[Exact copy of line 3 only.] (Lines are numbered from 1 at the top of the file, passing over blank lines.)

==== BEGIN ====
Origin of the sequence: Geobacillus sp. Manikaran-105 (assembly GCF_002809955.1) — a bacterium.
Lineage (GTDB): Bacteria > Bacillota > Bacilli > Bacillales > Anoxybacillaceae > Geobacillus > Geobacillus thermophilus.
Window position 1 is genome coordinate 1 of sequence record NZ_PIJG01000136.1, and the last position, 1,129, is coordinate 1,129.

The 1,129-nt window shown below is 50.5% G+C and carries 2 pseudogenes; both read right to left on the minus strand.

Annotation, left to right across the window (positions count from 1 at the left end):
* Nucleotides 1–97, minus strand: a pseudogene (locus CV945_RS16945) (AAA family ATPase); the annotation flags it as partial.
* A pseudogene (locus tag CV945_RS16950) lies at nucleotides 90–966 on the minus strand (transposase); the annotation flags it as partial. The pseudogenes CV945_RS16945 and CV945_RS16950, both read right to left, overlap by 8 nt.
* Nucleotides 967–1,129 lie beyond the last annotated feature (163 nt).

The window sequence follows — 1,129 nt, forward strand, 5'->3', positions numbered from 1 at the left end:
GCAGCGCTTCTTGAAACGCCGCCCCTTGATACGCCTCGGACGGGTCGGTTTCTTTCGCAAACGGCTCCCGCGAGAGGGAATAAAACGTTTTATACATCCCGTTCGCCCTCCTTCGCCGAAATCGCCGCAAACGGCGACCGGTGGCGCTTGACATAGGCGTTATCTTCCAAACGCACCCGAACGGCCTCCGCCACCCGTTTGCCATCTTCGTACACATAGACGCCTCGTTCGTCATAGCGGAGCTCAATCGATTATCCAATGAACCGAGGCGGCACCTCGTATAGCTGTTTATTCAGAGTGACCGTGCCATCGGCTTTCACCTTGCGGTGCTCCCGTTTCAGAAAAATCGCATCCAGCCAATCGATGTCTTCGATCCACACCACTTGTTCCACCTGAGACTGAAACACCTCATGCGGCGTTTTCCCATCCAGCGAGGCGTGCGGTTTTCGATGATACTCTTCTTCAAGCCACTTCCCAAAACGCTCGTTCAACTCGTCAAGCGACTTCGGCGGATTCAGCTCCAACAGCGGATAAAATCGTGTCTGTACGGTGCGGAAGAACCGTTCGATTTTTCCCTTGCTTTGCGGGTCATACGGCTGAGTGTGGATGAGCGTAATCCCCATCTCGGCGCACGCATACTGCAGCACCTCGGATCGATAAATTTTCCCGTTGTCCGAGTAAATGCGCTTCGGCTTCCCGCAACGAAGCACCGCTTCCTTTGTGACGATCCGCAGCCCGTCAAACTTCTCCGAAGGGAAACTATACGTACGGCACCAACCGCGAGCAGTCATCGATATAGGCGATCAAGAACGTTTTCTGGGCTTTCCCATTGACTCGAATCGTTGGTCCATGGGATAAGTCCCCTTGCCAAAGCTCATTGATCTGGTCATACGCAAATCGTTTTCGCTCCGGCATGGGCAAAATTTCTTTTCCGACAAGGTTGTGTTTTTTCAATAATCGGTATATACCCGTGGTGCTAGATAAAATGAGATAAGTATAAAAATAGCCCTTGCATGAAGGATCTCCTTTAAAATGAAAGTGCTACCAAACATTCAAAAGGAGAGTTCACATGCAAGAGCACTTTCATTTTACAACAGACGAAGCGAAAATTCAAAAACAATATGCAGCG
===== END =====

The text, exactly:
Window position 1 is genome coordinate 1 of sequence record NZ_PIJG01000136.1, and the last position, 1,129, is coordinate 1,129.